I’m delighted to announce that The Mmm Girl, my novel about the life of Marilyn Monroe, is finally back in print. This edition includes a new prologue and ten additional passages: including Marilyn’s diverse encounters with teenage fans and world leaders; intimate photo shoots, a rare stage appearance, and a trip to Mexico; and a closer look behind the scenes of her many movies, from early bit parts to timeless classics.
The Mmm Girl is now available from Amazon worldwide, in paperback (UK, £8.24; US, $12.50); and via Kindle (UK, £3.29; US, $4.93.) While I can’t provide signed copies, I’ll be happy to send a signed bookplate, free of charge, to anyone who wants it. You can contact me here.
You can preview the first four chapters on Amazon, or read further extracts and reviews, and view the book trailer, right here. And of course, after you’ve read the book (and hopefully enjoyed it), please consider writing a short customer review on Amazon or Goodreads.
Marilyn married Joe DiMaggio at City Hall in San Francisco on January 14, 1954. I have posted an extract from my novel, The Mmm Girl, on my personal website today, describing the wedding. For a factual account of their romance, your best bet would be Susan Doll’s online biography, beginning here.
Joyce Carol Oates’ Blonde is not one of my own favourite novels (nor one of my favourite books about Marilyn), although to be fair I haven’t revisited it since it was first published in 2000. After that first reading, I felt that Oates – a writer I had admired – distorted aspects of MM’s life, and portrayed her as a rather one-dimensional victim.
Since then, I’ve spoken to many fans who feel the same. Obviously, I’m not impartial here, having written my own fictional take on Marilyn. Six years after completing The Mmm Girl, I’d like to read Blonde again, mainly out of curiosity – and especially if it was reissued on Kindle, as it’s rather a weighty tome!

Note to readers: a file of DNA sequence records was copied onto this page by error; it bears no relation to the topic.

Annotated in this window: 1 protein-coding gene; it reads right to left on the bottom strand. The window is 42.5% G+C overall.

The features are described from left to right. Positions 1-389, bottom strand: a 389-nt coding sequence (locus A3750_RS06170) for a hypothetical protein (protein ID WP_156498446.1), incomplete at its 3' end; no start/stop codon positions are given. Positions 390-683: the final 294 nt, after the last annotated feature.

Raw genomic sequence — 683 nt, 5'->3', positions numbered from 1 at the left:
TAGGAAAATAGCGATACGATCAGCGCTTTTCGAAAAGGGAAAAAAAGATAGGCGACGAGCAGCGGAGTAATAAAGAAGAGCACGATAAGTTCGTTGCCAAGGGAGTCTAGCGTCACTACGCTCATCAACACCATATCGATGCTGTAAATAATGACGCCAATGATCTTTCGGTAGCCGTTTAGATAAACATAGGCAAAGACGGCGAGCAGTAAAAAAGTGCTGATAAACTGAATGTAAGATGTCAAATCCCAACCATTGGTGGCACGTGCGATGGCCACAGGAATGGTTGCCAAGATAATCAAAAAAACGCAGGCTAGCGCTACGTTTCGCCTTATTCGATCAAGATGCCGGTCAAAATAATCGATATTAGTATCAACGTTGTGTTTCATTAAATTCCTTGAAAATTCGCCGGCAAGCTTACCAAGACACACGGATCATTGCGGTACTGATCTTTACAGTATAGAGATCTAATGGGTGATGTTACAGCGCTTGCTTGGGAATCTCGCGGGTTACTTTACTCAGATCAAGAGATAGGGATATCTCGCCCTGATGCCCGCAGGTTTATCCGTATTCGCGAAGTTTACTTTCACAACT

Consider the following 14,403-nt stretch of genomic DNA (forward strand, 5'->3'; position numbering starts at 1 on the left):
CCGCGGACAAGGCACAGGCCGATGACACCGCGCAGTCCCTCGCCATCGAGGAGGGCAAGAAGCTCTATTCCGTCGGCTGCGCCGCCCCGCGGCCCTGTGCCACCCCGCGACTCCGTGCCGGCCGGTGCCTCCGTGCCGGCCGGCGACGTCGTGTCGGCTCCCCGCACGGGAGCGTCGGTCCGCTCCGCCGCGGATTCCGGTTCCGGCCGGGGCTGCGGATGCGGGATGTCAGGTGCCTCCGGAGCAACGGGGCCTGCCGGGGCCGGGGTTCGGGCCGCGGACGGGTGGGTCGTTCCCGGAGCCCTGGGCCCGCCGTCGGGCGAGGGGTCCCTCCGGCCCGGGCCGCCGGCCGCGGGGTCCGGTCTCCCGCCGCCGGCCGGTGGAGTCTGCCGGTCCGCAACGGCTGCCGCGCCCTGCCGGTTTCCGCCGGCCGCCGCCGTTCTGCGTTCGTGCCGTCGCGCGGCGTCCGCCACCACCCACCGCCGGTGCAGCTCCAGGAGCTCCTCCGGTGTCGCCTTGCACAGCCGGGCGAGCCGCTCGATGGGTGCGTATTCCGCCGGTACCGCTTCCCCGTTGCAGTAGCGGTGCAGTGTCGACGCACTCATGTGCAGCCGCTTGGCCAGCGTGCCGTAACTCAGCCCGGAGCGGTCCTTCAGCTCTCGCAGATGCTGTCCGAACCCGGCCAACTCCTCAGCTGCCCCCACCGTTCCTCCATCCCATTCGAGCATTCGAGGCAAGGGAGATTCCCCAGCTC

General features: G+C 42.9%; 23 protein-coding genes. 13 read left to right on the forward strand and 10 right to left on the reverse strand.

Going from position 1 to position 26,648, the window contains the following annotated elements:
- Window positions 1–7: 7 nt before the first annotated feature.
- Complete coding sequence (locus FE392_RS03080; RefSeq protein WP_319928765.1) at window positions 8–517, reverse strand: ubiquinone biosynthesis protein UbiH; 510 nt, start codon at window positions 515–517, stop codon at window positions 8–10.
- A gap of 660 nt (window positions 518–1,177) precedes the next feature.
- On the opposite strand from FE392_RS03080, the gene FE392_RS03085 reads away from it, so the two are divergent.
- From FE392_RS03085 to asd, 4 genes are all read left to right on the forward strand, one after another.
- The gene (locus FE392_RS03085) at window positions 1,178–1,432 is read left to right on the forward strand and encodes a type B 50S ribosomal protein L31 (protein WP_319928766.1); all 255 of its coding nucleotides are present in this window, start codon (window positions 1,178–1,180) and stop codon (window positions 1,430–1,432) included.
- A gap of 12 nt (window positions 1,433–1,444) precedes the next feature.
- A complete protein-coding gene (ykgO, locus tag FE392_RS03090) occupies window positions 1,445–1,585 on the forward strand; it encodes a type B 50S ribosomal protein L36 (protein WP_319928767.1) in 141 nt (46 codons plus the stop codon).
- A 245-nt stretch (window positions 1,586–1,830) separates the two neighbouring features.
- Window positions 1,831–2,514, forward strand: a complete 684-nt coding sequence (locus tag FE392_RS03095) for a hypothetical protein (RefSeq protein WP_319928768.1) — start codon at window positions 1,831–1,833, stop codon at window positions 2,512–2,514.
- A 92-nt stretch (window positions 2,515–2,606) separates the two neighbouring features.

However, I was pleased to discover the positive experience that Blonde has been for some others, leading them to impart their knowledge and challenge misconceptions – as posted recently on the Lonesome Reader blog.
“I wanted to highlight this novel specifically because I had a strange conversation with a colleague once. Somehow we started talking about Marilyn Monroe and he instantly said ‘Oh, that slut.’ I flinched in shock that he’d be so disdainful and answered him angrily. He tried to justify himself by saying that she basically slept with everyone and that’s the only reason she had a career. I have no doubt his opinion is shared by many people. It’s this sort of casual dismissal and thinking about women in only simplistic misogynistic terms which is the reason why feminism and the promotion of women’s writing is especially important.”
“Considering the difficulty of Marilyn’s life, almost from the beginning, and her deep insecurities, it’s all the more remarkable to me that she never became really bitter or cynical, and that she was so brave and generous in the way she lived.”
An interview with Tara Hanks (alias Marina72, aka moi) on my novel The Mmm Girl, Marilyn and more, over at Moon in the Gutter